Enter PHP Generic Gadget Chains (PHPGGC), which was released in July 2017. The PHP Generic Gadget Chain library can be thought of as analogous to the ysoserial Java deserialization vulnerability payload library. With the rise in popularity of PHP frameworks and libraries, and the help of the PHP autoload feature, PHP unserialization vulnerabilities have finally became trivial to exploit.

The Exploit - First stage: ZDI-19-291

Consider the following PHP snippet written to test part of the Drupal source code. According to the comments in the source, the following snippet attempts to strip the filename of control ASCII characters with a value less than 0x20 and replace them with the underscore (‘_’) character. The “/u” pattern modifier causes the PHP engine to treat the PCRE pattern and subject strings as UTF-8 encoded. Presumably, this modifier was added to the PCRE pattern to ensure UTF-8 compatibility.

Side Bar: UTF-8

Contrary to popular misconception of UTF-8 characters being two-byte wide, a valid UTF-8 code point may be one to four bytes long. UTF-8 is designed to be backwards compatible with ASCII character set. Therefore, at the one-byte code point range, the ASCII (octet 0x00 to 0x7F) and UTF-8 definitions intersect. The 0x80 to 0xF4 octets are used for multi-byte UTF-8 code point encoding. According to RFC3629, octet values of C0, C1, F5 to FF never appear in a valid UTF-8 string.

The Exploit - First stage: Test results

With the \xFF byte being invalid, and \x80 byte present without a valid leading byte, PHP throws the PREG_BAD_UTF8_ERROR and the $basename variable is set to NULL per documentation.

In the Drupal source code, no check for errors is performed after the preg_replace() call. When an image with a file name containing an invalid UTF-8 character is uploaded to Drupal twice, the function will run with the $basename variable being loosely treated as an empty string. At the end, the function returns $destination, which is effectively set to result of ’_’.$counter++.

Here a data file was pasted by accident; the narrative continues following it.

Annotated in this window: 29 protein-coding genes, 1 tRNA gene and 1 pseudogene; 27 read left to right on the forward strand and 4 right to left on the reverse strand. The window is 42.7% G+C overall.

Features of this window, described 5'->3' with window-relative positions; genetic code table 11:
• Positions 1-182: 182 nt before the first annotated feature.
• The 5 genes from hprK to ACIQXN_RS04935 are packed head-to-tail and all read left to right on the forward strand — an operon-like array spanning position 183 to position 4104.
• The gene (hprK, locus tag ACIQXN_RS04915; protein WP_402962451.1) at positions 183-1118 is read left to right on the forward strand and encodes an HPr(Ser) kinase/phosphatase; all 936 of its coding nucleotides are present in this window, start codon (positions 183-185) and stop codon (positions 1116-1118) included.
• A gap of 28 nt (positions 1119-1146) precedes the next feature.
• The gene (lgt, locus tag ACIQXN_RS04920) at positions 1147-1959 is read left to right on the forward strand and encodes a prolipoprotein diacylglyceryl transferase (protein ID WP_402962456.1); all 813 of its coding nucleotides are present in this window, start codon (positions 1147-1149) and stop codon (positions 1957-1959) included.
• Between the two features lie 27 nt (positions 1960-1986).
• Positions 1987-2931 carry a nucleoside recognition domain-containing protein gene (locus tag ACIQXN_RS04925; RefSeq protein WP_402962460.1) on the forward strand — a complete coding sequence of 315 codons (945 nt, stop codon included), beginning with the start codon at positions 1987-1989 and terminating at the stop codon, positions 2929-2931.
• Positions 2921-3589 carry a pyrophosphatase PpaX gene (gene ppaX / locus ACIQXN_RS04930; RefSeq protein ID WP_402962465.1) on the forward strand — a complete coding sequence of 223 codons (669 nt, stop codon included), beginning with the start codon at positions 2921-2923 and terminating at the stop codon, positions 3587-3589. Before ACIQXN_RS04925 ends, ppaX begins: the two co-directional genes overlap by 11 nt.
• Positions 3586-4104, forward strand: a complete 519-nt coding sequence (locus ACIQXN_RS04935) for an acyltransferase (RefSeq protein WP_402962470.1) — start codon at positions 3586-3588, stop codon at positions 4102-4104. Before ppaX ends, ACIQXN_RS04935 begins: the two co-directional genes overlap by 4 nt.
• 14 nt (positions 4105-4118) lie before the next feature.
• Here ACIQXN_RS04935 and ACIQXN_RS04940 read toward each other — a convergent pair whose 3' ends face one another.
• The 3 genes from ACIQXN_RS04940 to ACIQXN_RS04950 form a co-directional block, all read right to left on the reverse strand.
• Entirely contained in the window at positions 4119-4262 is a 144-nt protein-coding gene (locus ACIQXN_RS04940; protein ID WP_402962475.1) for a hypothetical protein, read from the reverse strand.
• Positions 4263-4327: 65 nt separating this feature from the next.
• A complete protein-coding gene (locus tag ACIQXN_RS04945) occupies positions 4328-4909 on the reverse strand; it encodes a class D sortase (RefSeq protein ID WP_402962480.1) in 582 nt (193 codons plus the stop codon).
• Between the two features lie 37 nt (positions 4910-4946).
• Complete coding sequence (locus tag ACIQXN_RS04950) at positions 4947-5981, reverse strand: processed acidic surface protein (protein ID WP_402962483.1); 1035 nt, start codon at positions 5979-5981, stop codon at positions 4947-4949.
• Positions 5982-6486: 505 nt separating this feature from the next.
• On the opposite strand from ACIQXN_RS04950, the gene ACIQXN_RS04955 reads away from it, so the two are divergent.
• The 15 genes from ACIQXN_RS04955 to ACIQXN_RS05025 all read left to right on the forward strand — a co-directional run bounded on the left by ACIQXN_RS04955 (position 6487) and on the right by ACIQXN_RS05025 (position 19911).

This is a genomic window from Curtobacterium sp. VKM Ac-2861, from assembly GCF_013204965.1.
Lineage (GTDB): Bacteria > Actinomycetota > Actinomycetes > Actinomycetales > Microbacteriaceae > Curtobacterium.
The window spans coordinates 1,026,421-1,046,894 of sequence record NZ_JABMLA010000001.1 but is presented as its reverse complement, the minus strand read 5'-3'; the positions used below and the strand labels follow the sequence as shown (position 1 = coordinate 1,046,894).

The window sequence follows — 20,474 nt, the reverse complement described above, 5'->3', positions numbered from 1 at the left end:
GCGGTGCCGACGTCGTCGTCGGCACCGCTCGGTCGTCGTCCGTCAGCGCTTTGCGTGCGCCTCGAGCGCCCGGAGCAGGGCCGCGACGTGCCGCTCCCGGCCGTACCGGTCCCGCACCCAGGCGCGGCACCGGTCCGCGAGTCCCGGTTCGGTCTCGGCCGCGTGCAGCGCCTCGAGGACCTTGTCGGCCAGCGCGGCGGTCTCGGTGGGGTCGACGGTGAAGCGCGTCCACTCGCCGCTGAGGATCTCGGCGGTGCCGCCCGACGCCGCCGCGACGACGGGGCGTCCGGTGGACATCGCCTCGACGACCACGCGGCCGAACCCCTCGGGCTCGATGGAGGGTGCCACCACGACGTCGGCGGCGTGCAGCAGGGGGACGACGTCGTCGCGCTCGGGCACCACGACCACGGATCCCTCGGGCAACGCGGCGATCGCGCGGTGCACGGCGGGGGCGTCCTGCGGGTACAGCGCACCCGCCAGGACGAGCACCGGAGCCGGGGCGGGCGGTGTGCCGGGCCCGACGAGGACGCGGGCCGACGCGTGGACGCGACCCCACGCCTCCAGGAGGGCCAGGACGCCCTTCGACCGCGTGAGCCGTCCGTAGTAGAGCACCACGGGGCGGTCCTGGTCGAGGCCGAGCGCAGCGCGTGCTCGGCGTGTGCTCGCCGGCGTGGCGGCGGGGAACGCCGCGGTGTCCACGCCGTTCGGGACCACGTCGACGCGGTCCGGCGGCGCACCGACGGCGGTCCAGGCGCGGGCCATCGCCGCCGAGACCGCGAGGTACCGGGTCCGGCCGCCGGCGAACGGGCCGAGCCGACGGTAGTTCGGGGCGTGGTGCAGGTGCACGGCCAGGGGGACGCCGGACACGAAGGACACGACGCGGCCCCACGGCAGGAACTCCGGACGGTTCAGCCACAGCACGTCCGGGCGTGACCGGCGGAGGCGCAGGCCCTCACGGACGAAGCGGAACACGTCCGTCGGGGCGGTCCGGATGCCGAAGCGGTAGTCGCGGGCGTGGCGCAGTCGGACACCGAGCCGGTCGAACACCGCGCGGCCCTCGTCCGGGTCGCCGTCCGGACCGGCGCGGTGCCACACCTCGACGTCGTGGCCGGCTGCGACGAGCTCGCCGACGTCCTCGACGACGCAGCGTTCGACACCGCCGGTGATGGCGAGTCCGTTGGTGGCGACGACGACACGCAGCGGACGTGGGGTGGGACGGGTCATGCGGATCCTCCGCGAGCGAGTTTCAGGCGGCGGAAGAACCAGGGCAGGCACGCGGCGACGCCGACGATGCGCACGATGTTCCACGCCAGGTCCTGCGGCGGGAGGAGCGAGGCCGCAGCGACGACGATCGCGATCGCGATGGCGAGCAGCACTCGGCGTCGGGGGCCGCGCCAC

With this primitive, an attacker can upload a GIF profile picture to the Drupal website through user registration and cause it to have its extension dropped. Drupal will now serve the image at:


instead of:


Although checks are performed on the uploaded profile picture, prepending the characters “GIF” on an HTML file with “.gif” extension is sufficient to satisfy the checks.

Another way to upload the malicious GIF file is through the comment editor. In this case, the image will be served at /sites/default/files/inline-images/_0. However, the attacker will need to register a user account prior to commenting on a post in a default Drupal installation.

When this behavior is combined with the fact that the images are normally served without any Content-Type header, an attacker can upload malicious GIF/HTML files onto the Drupal server and trick a browser into rendering the files as HTML webpages by linking them with a content type hint. Here’s an example:

All in all, an attacker can achieve persistent XSS on the targeted Drupal site. The attacker may exploit this vulnerability to force a user with Administrator privilege to make a malicious query for the second stage by enticing the logged in user to follow a malicious link. You can find an executable PoC here.  

The Exploit - Second Stage: ZDI-19-130

ZDI-19-130 is an unserialization bug triggered through the file_temporary_path request parameter located at the /admin/config/media/file-system endpoint. An attacker may specify the phar:// stream wrapper to point the file_temporary_path parameter to a malicious Phar archive uploaded to the Drupal server prior to the attack.